This is an old review of an English translation of a European graphic novel by Igort – we’re still not seeing as many translations of some excellent (and bestselling) graphic novels (or bandes dessinées) of European works as I’d like, which is a great shame as there are some wonderful books, both for adults and younger readers, but they just aren’t being picked up and translated in great numbers. Still, it has improved a little in the last few years and was probably less common when I first reviwed 5 is a Perfect Number for The Alien Online back in 2004:
5 is the Perfect Number,
Written & illustrated by Igort,
Published by Jonathan Cape
A Mafia graphic novel with Giallo undertones
Peppi is a retired Guappo, a Mafia gunman from the old school. The story opens with him making coffee for his son Nino, who has followed in his footsteps and is about to embark upon a hit. Nino is clearly disturbed about something, so his father makes him sit down for a chat and is soon reminiscing about ‘the good old days’. Nino confesses that he has been feeling out of sorts lately and that he isn’t sure the job of a Mafia killer is really for him anymore; Nino has been having disturbing dreams. Peppi produces a box wrapped in a bow and presents it to the depressed Nino, telling him that although his birthday isn’t for a few days tonight feels like the right time. Opening it up Nino’s mood changes instantly to joy as he beholds the top-of-the-line new handgun his father has bought him and decides to take it with him on his job. As the rain starts to come down Nino leaves his father’s home; it is the last time Peppi will see him alive.
It transpires that Nino has been set up for reasons which never really become clear. Obviously whoever ordered the hit is nervous about Peppi’s reaction – he may be old but he has a formidable reputation – and two corpulent gunmen are dispatched to ensure the old man meets his son in the afterlife swiftly. Relaxing with his fishing rod Peppi is oblivious to his son’s fate and his own approaching danger; just another old, retired man fishing happily. Until he is blinded by a vision of the Madonna and realises what this portent means – his son is probably dead and he is next. His old instincts kick in and he soon finds the two fat gunmen looking for him and dispatches them with great violence. Calling on some very old friends for help Peppi find that his son has indeed been killed on orders from the top of the Family. Girding his old loins, Peppi vows to wage war…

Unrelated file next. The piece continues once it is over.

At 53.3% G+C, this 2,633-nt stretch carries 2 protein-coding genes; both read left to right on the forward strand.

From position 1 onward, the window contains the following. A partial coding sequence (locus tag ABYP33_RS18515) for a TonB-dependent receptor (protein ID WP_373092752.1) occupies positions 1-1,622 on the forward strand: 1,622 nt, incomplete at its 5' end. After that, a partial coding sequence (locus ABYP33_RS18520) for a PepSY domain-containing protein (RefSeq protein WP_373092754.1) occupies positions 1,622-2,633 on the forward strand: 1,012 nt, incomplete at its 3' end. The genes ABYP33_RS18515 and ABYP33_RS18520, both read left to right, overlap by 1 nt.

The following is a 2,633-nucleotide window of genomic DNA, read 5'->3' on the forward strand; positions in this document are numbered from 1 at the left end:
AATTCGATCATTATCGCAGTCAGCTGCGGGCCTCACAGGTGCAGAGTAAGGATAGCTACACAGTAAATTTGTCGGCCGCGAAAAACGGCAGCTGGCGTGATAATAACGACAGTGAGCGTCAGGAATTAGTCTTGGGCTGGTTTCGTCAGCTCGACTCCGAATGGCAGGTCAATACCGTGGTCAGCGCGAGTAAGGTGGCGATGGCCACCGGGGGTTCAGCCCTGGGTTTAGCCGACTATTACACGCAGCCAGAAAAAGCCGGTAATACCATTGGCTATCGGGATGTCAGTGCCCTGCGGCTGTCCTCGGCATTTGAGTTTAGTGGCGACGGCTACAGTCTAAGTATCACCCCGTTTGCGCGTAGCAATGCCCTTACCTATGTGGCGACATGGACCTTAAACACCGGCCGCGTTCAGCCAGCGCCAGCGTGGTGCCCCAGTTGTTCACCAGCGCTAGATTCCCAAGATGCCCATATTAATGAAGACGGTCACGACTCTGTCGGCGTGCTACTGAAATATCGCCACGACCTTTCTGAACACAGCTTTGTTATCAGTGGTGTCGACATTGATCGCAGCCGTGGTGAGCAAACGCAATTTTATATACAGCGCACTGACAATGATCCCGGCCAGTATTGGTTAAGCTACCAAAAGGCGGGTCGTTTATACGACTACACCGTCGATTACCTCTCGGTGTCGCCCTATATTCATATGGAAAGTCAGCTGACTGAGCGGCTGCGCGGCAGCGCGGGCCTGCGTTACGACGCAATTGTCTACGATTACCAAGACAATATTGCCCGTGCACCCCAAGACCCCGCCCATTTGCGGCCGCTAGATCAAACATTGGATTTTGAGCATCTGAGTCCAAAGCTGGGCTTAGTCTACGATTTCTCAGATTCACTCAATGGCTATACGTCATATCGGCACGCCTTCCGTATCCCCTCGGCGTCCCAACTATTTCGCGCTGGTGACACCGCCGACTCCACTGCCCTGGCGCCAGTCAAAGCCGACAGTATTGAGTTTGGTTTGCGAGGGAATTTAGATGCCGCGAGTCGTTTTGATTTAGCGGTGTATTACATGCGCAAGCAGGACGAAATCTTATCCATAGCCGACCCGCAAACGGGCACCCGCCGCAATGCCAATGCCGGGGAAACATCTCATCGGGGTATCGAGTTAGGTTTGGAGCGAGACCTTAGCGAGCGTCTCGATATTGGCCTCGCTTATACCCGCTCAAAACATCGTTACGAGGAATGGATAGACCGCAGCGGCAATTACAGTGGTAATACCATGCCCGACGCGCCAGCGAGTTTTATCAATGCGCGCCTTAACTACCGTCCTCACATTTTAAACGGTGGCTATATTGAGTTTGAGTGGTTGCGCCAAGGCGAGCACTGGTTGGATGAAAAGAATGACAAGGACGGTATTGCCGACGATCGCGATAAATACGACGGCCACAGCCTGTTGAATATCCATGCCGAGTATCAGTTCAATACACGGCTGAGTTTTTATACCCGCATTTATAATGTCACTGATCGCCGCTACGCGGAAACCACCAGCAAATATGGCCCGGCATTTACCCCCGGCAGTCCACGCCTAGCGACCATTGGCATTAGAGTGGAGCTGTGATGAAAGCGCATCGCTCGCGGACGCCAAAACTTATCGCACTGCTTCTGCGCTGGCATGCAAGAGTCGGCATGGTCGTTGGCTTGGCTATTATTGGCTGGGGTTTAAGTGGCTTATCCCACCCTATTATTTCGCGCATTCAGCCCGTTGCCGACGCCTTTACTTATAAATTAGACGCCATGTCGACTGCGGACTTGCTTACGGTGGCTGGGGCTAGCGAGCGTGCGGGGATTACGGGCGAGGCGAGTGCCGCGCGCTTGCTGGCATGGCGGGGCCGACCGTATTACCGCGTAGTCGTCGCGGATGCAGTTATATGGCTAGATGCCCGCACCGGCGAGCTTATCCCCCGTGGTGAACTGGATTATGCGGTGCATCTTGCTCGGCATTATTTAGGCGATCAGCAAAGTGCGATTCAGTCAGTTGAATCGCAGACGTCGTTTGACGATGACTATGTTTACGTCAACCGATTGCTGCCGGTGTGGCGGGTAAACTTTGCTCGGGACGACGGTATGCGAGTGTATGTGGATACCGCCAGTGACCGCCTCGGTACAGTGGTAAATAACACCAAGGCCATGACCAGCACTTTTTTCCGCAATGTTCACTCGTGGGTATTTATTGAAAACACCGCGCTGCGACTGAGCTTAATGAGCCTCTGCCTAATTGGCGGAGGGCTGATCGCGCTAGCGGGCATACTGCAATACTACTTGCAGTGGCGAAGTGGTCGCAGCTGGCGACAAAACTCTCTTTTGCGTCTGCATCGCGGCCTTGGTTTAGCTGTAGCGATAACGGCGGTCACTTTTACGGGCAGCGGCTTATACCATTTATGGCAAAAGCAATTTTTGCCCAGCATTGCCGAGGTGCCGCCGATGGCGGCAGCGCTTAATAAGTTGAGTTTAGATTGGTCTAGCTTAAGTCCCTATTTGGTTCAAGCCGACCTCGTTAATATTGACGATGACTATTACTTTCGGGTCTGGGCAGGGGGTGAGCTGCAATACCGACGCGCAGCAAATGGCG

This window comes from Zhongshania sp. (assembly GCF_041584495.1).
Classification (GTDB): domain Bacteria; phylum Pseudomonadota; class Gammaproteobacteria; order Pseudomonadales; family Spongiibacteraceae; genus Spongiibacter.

The story here is one of classical simplicity – wrongful family death and a mission of retribution. However the way in which Igort takes us through this tale is the beauty of the piece. Dreams and portents play a significant role in the book; Peppi’s vision of the Madonna saving his life, his own disturbed dreams of being chased, Nino’s troubled soul coming out in his dreams. They serve to give us insight into the mind of the protagonists, but do so in a wonderfully stylised manner. Instead of giving us direct access to their thoughts and fears we share the metaphorical imagery of their dreams and visions and, like them, must interpret them for ourselves (which I found to be both a clever and engaging move – it draws you into the character far more than if the author simply spoon-fed the reader the character’s thoughts directly).